By Lindsay Toler
By Chad Garrison
By Brett Koshkin
By RFT Staff
By Lindsay Toler
By Riverfront Times
By Danny Wicentowski
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"[Jakob] told the cops he was going to get $22,500 to purchase meth or meth ingredients from [a suspect], undercover," Trest goes on. "And the Gerald cops told me they were in the process of renting a trailer, with audio and video equipment and everything, to set that up."
The officers told Trest that it had been Jakob who insisted they set free all the suspects rather than send them to the county jail. "He said, 'We don't want Franklin County involved. We'll have the feds come and get them when we get the case pulled together,'" she recounts.
Then Jakob announced he was "going overt," the officers said, and he needed the city to officially bring him onboard.
At the end of the interview, Trest says, she looked up from her notebook at Brad Landwehr, a city alderman who had sat in on the meeting.
"'This is big,'" Landwehr told Trest. "I said, 'I know,'" she says.
"He said, 'No, this is CNN-big.'"
A few years ago, after serving for more than a decade as a Gerald alderman, Otis Schulte ran for mayor. He says that before the election his wife wanted to build a new house right outside the city limits, "just so I couldn't run for anything again."
Instead Schulte built the biggest house in Gerald, with a three-car garage and a special room for his model-train collection. After winning a first term by a landslide, he squeaked by with only a fifteen-vote margin in his re-election campaign post-Jakob, this past April.
Schulte says his mother's ancestors founded Gerald back in the nineteenth century. His grandfather was Gerald's first doctor. His mother penned a history of the city in 1976. Until recently Schulte worked two jobs, hauling cars for Chrysler during the wee hours and manning his hardware and lumber store by day. In his spare time he likes to draw architectural plans for businesses that want to come to town.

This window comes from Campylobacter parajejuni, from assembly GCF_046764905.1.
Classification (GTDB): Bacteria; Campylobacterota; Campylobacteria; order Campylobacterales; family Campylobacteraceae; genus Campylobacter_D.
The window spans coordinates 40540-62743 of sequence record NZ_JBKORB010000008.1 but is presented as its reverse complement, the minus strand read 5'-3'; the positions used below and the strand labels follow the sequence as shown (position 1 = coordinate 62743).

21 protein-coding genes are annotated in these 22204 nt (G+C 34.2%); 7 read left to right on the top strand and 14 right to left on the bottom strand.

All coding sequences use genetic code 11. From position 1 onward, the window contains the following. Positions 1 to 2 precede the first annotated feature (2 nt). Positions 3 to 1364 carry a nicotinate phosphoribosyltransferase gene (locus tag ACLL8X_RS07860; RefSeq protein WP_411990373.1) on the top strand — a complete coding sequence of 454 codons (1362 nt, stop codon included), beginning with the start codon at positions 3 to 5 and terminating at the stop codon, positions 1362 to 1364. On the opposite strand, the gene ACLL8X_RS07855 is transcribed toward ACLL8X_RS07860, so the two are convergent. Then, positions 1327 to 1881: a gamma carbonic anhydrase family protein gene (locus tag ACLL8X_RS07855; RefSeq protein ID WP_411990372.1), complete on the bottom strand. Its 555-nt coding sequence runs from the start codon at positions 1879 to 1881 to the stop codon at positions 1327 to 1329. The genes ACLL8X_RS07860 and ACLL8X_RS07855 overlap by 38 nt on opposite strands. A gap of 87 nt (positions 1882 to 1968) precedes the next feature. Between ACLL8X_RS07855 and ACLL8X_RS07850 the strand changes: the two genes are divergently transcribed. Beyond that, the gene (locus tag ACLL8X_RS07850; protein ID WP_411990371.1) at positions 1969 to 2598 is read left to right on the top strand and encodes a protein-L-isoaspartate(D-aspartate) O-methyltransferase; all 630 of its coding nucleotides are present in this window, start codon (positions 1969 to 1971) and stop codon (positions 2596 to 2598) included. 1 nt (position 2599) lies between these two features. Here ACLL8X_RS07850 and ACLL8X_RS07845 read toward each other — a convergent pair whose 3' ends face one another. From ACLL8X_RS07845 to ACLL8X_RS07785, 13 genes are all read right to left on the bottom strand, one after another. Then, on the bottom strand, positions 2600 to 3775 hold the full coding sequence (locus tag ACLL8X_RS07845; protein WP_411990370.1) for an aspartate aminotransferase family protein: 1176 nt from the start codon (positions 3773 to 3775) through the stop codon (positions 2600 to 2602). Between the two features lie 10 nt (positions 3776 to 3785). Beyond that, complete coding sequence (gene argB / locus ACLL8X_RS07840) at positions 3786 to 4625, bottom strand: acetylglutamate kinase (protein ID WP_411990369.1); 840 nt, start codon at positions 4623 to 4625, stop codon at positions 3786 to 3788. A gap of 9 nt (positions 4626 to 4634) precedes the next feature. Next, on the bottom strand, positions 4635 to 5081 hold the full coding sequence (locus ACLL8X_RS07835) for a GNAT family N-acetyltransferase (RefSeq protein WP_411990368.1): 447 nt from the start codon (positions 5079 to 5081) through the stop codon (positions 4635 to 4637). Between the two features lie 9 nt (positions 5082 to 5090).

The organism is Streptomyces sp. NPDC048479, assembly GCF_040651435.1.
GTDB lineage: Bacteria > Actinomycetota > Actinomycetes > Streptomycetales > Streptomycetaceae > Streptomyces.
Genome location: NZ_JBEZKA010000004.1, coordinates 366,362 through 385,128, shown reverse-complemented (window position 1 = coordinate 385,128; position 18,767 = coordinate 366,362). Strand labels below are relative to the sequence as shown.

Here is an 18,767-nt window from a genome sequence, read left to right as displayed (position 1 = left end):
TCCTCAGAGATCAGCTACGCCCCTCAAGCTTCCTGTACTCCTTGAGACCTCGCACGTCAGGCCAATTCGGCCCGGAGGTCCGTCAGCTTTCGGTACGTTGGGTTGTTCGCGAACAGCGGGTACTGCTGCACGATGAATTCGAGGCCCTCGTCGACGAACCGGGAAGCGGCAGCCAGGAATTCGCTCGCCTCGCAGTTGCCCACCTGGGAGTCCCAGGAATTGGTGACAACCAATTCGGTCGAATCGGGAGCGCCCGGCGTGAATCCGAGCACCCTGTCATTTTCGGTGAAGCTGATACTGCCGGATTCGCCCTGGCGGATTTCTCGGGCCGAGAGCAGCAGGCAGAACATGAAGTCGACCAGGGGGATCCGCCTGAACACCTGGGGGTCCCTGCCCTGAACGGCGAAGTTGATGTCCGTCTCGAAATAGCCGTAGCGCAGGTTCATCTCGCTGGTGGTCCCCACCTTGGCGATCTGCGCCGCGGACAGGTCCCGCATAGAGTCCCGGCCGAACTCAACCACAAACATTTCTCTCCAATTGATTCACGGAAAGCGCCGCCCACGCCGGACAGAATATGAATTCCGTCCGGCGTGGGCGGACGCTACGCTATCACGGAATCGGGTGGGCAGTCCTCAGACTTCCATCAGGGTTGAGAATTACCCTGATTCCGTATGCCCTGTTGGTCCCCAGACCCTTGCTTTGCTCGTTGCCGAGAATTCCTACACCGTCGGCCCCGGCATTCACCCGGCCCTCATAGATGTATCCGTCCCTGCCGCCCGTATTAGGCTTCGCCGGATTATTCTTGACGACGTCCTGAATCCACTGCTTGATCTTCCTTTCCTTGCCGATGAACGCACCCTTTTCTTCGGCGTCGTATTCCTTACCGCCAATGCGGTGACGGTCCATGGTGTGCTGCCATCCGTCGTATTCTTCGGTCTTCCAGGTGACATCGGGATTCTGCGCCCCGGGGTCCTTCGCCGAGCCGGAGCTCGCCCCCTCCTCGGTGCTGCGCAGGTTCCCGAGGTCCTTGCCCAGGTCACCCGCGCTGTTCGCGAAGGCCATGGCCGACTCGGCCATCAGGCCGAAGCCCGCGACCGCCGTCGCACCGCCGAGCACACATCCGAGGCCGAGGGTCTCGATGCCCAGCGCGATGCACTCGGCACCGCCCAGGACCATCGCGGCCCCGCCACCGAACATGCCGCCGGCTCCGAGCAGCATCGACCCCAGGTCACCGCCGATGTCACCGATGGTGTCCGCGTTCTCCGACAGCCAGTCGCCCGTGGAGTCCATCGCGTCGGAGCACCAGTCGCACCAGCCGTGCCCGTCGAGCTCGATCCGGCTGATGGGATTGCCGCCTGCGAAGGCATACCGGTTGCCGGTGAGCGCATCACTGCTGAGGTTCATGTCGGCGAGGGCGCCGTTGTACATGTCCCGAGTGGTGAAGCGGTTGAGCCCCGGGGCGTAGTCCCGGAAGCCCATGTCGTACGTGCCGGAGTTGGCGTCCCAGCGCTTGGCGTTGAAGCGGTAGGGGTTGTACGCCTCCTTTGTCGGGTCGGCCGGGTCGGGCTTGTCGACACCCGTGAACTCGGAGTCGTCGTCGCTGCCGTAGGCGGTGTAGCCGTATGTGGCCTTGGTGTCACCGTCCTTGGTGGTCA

In the midst of erecting the town's new veterans' memorial and dreaming up possible bigger projects, like a community center, Schulte says, the Bill Jakob scandal was small potatoes, a distraction.
"Look," he says as he conducts a tour of the town, "I was watching an old Andy Griffith Show the other night. In 1961 a guy came to Mayberry as — guess what — a fake FBI agent. Somebody called me and told me to check it out. I recorded it. So it's not like we're the only people this has happened to."
Adds the mayor: "None of us on the council can see why it was such a big thing."
After Jakob confessed to his conniving on May 12, 2008, Schulte and the aldermen called a closed session. Four hours of discussion later, they resolved to fire Chief McCrary, Bill Jakob and two Gerald officers.
Schulte says he hoped that would be the end of the saga. Instead he faced a recall by petition and a barrage of bad headlines.
The mayor blames Linda Trest, saying, "She just kept pointing out all the negatives."
Residents are divided over the Jakob scandal's impact. Some think that regardless of his false credentials, he did wonders for the town. Others decry the scare tactics and civil-rights violations.
Twenty-nine people, many of them among those arrested, filed a federal lawsuit in U.S. District Court claiming Jakob and the Gerald police violated their First and Fourth Amendment rights. They seek $7.25 million in damages.
"This case is about what kind of society you want to live in," says their St. Louis attorney, Bob Herman. "Do you really want to live in a society where the police can come and break down the door at any time? Because that's what they did. There are many people in the world who do live in such a society, and we don't, and the only thing that makes the difference is the Fourth Amendment."
John Borbonus, a St. Louis-based lawyer who represents Gerald in the case, contends that the suit is misguided. "This isn't about a bunch of cops breaking down doors. It's about everybody being duped by one exceptionally good con man," Borbonus argues. "Look at this guy's record: He was born telling lies.
"If you want to talk about victims here, you can't stop at these people who were arrested, many of whom were [guilty of] what they were arrested for. If you want victims, you don't stop with them, because the whole city, its officials and its police department were victimized."
Linda Trest concedes that she approached her story with some bias. "I knew these people personally. I knew who I could believe and who I couldn't. I knew some of [the arrestees] were definitely innocent."
Schulte begs to differ. "Most people in town don't know the people who's doing the so-called lawsuit," says the mayor. "I had a citizen say the other day, 'Would you vote to not give known drug people money, or would you vote to break a city? You give them money, and they'll go buy more drugs, and turn around and sell them in the city.'